Competitive price shopping the internet works great on many items like appliances, cabinet knobs, etc.! Standard products built by national, and international corporations are shipped all over the country for distribution through retailers. Generally, items that would be subject to wide variations in pricing due to a retailer's interpretation of value or excessive inventory levels are good candidates for finding a bargain.   Yet because of the ease of shopping locally where we know the availability can be immediate, we usually opt for the local source.
Many would argue that not being able to see, touch, and "test drive" a product creates a definite advantage for local retailers. However, if you have seen something locally that you like, often you can jot down a model number and color to see if you can find it cheaper on the internet. Remember, "the product doesn't know where it came from!" To me therein lies the beauty of our digital economy! The potential of online buying keeps local sellers very honest in their pricing.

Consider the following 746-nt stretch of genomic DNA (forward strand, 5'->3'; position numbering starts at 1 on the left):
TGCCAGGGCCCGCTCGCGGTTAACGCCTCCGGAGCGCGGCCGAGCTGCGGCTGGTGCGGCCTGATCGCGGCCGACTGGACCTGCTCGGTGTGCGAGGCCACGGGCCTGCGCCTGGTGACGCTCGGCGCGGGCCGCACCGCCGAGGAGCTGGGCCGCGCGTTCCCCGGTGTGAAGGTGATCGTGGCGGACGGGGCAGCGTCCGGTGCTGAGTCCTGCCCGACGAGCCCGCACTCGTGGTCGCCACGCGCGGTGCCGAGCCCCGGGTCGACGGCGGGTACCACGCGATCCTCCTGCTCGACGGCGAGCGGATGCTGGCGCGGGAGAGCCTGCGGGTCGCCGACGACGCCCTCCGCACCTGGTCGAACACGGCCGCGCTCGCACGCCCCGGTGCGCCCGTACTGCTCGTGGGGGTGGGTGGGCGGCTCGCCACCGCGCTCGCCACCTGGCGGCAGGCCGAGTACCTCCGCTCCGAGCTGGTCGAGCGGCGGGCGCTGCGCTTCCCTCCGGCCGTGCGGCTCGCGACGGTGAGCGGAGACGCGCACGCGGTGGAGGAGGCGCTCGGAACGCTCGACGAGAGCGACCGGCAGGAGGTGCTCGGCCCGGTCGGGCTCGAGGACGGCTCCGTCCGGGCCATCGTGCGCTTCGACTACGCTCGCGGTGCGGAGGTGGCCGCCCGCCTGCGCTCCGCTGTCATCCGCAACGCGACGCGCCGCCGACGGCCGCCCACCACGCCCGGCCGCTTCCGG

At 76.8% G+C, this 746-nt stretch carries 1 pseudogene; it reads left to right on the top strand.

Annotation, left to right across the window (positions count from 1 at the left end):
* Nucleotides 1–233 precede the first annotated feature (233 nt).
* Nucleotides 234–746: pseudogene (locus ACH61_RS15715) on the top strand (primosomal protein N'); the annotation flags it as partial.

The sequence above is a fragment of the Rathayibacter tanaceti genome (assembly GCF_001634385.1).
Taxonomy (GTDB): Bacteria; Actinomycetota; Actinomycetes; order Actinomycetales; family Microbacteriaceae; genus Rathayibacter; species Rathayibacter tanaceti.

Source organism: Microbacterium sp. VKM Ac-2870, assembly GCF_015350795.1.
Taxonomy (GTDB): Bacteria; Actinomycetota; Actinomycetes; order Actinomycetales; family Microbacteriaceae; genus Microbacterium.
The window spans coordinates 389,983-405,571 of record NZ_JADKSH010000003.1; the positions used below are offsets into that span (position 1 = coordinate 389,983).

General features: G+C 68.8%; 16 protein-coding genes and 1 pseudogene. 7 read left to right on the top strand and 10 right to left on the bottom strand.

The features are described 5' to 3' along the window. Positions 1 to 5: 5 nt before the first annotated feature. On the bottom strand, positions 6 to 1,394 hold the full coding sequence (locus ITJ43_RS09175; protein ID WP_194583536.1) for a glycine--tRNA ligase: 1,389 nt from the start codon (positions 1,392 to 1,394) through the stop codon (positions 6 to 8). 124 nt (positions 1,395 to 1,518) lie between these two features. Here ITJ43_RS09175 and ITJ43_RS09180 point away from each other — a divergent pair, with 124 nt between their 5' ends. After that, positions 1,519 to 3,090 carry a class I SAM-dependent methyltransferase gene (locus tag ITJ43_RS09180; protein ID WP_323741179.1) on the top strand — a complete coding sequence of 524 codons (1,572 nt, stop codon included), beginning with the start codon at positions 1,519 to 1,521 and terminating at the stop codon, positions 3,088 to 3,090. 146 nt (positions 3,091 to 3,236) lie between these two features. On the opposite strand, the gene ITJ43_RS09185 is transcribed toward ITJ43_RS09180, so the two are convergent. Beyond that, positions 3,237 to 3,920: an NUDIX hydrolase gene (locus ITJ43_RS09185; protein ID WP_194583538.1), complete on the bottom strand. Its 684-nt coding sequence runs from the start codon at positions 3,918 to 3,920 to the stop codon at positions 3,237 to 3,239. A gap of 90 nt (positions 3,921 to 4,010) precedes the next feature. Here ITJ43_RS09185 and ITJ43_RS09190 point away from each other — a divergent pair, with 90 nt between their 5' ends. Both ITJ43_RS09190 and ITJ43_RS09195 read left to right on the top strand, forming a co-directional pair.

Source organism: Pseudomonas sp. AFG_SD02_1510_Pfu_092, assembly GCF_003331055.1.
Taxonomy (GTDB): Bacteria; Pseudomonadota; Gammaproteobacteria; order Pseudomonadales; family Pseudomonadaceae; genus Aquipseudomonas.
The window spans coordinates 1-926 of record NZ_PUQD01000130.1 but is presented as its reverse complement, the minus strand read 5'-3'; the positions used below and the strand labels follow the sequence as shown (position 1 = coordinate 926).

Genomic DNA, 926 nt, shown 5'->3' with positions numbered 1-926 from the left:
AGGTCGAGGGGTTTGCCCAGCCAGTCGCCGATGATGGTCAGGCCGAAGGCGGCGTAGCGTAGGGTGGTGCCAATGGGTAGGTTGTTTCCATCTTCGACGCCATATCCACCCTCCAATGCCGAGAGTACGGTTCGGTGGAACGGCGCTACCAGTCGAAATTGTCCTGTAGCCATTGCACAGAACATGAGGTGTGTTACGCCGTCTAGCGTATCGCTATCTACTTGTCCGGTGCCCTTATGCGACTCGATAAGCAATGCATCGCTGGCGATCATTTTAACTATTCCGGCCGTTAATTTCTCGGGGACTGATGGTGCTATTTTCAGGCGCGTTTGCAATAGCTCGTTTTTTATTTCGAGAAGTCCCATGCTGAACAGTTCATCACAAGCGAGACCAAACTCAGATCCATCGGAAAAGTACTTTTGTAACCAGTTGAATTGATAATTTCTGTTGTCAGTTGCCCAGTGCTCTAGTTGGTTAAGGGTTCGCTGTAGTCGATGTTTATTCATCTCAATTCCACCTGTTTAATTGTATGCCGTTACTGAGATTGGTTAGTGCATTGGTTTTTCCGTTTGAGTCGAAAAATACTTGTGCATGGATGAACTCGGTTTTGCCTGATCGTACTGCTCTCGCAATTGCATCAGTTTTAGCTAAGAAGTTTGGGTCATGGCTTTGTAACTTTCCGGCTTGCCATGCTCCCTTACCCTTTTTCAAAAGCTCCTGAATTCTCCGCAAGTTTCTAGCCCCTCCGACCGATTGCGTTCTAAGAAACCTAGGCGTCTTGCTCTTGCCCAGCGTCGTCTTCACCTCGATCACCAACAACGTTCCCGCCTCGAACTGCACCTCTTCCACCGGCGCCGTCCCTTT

Hopefully Maxine will arrive fully intact and ready for work. Buying out of Las Vegas could be troublesome if our new pool cleaner shows up missing some parts. But, the reputable seller promises that if there are any problems they will take it back with no questions asked.  Heck, all I want is a clean pool!

Wednesday, July 6, 2011

Stupid Mistakes...

Someone wired $4.15 into one of our accounts and the bank charged us $10 to handle the wire! We actually lost $5.85 on the transaction! Don't you hate stupid mistakes? But everyone makes them. I know of only on Person who lived a perfect life - and He was crucified for living perfectly!